Female Genital Mutilation

What is Female Genital Mutilation (FGM)?

The definition of FGM is the partial or total removal of female genitalia which is carried out for cultural or non-therapeutic reasons; in some cultures it is known as cutting or female circumcision. There are four types of FGM

  • Type 1: Clitoridectomy also known as Sunna
  • Type 2: Excision
  • Type 3: Infibulation
  • Type 4: is unclassified as it could be a piercing, stretching, use of herbs to tighten or narrow the vagina or use of corrosive substances that cause bleeding, or cauterising or burning of the clitoris.

FGM is a criminal offence in the UK; it can be carried out on new born girls or during childhood or adolescence, it can happen before marriage or during a first pregnancy; although it is believed that it usually occurs between the ages of 5 and 8 years of age. 10% of cases result in death and there are believed to be 200 million women and girls who have been affected by FGM worldwide.

This practice is painful and can have serious health issues either at the time of the cutting or later in life.

No religion endorses this procedure and it is not part of any faith; it is a cultural belief based on a system that requires women to be “clean” to ensure that they make good marriages, that women are chaste and that the family “honour’ has not been sullied.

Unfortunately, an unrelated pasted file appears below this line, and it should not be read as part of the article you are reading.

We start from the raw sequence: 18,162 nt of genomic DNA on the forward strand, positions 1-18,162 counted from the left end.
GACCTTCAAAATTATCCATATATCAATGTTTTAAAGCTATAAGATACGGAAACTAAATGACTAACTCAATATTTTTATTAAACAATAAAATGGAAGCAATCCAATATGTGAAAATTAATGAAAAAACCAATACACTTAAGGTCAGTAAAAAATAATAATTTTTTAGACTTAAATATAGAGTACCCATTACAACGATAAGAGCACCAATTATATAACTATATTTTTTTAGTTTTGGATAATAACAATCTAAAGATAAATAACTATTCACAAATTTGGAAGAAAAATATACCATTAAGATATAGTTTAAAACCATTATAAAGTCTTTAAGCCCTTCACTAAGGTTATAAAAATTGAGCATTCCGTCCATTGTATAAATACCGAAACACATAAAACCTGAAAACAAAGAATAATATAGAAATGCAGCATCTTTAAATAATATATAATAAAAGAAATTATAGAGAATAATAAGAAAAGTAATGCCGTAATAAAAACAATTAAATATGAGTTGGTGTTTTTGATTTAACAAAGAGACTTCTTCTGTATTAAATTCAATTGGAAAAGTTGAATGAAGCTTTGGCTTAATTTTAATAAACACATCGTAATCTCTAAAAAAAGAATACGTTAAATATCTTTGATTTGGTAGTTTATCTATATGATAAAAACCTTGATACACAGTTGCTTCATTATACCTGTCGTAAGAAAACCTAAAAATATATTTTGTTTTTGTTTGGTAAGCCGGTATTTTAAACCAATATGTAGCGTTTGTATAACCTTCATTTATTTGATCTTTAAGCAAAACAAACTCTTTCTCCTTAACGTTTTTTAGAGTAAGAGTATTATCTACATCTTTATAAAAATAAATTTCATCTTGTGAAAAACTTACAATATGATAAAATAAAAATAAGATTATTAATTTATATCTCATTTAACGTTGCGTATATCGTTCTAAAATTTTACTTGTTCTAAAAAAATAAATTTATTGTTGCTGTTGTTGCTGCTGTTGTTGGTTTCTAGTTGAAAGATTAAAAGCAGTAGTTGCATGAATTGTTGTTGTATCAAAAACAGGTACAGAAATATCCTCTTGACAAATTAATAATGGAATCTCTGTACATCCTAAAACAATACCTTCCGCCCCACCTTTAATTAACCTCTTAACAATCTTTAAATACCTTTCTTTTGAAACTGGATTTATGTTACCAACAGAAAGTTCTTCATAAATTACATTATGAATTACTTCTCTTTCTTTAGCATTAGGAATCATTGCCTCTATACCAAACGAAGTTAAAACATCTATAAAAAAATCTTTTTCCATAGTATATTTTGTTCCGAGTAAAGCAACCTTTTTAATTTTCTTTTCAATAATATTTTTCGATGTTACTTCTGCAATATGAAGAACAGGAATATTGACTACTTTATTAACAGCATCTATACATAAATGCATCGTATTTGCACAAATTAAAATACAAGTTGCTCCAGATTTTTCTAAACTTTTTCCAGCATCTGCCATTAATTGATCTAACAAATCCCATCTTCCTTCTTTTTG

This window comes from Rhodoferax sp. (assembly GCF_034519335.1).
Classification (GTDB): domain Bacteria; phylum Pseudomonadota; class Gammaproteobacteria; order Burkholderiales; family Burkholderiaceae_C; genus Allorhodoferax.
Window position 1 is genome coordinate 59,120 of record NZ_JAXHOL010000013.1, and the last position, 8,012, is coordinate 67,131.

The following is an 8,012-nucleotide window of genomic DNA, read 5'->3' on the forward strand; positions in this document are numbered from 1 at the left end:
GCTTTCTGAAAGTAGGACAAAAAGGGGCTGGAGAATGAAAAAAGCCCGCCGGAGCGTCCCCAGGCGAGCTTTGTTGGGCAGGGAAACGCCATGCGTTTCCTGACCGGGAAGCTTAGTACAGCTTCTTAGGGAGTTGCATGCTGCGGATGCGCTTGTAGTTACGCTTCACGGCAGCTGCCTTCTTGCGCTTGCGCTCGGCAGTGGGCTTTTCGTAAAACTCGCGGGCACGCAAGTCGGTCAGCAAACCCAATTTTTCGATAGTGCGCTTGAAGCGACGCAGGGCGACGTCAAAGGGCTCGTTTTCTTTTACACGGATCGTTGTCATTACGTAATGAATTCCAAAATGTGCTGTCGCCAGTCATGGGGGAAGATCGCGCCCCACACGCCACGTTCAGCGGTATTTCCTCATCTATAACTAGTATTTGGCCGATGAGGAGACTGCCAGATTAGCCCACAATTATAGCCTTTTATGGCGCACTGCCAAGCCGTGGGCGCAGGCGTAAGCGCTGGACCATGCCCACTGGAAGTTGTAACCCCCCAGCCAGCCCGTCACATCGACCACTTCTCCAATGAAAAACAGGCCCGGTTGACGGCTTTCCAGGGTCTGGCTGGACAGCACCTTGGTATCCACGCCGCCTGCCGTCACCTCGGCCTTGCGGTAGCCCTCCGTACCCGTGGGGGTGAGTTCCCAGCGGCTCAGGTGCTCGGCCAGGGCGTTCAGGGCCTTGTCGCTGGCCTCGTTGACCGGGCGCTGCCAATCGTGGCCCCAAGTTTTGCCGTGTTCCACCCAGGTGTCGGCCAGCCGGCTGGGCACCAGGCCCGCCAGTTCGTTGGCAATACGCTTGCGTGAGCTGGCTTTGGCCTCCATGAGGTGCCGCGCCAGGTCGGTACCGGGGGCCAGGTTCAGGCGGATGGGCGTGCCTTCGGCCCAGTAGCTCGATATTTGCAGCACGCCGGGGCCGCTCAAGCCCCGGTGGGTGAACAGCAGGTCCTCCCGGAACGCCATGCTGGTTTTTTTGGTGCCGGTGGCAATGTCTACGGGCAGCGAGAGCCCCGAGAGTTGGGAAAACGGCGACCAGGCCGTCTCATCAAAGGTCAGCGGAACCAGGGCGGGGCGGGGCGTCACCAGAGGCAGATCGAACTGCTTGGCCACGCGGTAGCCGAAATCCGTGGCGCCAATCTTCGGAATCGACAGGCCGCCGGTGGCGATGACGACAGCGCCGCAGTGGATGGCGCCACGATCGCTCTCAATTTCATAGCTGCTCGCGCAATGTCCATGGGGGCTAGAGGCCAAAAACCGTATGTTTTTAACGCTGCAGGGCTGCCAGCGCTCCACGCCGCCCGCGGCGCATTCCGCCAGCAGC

More information on FGM can be found in our Relationships Shouldn't Hurt podcast episode Harmful Practices: Female Genital Mutilation and transcript.

Indicators that FGM might be going to happen:

  • Permission required for an overseas trip
  • The girl talks about a party and presents and a visit from a relative from abroad
  • The girl might talk about becoming a woman soon
  • The family comes from an FGM practising family
  • The girl could be at risk if her mother and other female relatives have undergone FGM

Indicators that might suggest that FGM has occurred:

  • Absences from school
  • Behaviour change particularly after a holiday
  • Struggling to sit, walk or even stand because of the pain
  • Not wanting to do PE
  • Spending longer in the toilet, the bladder takes longer to empty (trickle effect)
  • Pain, urine infections
  • Difficulty with menstruation
  • Flash backs

There is a mandatory reporting duty for health care, social care & teachers

The referral process is via the non-emergency police number 101 and a referral to the Multi Agency Safeguarding Hub (MASH)